Although Sofia’s balance of soft and technical capabilities helped her stand out, her visibility also drew some opposition in an era when few Mexican women held managerial positions.
She recalls an incident years ago when she attended a strategy meeting with a group of male regional sales directors. As the meeting convened, one senior executive pointed at Sofia and asked the group loudly, “Is she going to stay for the discussion?”
Sofia credits the company’s executive vice president, a trusted and open-minded mentor, for defending her. He retorted with fury, “She’s my right hand in strategy and will stay in all discussions that I need to have.”
While her executive showed his impatience with sexist comments, Sofia controlled her own response in the moment, describing how, “I ignored the comment and stayed like a rock, showing no reaction or negative feelings. I knew that I had to remain self-confident in myself and my position at the table. While men could get upset, I had to be more mature than them.”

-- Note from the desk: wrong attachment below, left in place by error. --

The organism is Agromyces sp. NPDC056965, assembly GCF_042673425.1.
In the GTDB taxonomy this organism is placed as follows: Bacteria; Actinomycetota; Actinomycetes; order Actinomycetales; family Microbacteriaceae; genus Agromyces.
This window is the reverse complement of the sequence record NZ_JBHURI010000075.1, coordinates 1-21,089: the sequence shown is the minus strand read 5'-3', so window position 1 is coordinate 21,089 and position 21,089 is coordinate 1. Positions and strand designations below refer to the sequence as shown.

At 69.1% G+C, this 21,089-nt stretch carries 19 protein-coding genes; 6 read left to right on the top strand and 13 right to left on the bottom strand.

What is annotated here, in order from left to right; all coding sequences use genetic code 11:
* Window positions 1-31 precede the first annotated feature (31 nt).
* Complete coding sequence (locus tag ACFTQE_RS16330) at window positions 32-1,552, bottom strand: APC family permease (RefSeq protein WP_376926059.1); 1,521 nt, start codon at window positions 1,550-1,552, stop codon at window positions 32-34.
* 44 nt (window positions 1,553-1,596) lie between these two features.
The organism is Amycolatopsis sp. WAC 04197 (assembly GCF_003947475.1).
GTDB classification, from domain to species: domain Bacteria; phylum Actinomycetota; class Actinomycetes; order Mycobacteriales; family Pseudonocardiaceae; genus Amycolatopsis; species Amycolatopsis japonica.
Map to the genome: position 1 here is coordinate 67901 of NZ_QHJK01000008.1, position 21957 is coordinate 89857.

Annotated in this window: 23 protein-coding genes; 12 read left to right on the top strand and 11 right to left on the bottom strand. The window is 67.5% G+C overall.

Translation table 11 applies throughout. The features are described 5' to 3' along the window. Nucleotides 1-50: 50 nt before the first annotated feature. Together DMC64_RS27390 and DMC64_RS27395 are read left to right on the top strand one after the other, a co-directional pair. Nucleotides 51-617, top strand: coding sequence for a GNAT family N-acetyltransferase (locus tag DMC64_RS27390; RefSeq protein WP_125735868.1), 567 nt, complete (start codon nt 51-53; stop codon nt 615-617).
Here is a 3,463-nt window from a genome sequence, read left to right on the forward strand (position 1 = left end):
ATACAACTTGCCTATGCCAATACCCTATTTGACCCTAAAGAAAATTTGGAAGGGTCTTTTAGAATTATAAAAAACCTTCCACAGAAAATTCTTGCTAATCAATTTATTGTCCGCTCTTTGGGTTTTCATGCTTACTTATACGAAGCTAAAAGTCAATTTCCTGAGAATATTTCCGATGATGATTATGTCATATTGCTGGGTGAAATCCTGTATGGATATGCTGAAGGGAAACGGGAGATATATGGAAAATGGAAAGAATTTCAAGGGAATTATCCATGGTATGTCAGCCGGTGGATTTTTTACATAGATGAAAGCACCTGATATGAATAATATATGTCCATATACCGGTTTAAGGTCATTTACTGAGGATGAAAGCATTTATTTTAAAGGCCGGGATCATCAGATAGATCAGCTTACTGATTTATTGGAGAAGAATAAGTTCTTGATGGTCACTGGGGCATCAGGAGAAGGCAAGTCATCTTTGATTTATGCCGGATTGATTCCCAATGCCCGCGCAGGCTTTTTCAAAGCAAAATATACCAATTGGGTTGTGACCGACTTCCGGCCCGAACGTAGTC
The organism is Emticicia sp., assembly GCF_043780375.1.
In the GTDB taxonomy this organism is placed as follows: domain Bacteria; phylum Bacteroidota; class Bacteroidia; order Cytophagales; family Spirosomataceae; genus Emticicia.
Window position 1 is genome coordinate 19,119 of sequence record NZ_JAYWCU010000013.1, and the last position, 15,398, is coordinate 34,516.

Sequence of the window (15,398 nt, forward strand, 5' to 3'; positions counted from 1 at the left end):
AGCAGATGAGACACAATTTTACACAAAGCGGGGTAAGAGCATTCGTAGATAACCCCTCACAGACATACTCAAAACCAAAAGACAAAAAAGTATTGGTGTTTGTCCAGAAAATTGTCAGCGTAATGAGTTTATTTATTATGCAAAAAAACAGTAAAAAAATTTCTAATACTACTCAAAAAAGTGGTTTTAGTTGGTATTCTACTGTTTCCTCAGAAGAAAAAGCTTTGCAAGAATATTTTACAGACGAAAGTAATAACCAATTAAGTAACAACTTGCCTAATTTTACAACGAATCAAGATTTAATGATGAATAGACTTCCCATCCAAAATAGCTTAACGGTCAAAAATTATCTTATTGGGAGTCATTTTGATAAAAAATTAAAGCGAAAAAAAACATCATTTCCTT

Sofia’s calm but strong demeanor likely comes from her other personal passion, soccer. She told me how, her mother encouraged her to pursue her childhood love of ‘the beautiful game’, or any activity that was not typically a girl’s pursuit.
This sport, which she still plays four times a week, taught her teamwork, discipline and respect for other players. And today, she instills those traits in her younger team-mates, many of whom come from rural communities or struggle with economic and social barriers. “We are like a family and I tell them that, despite their difficulties, we must have rules of engagement on the field, including discipline and respect for each other. I let them know that 90 percent of their results will come from their attitude and behavior.”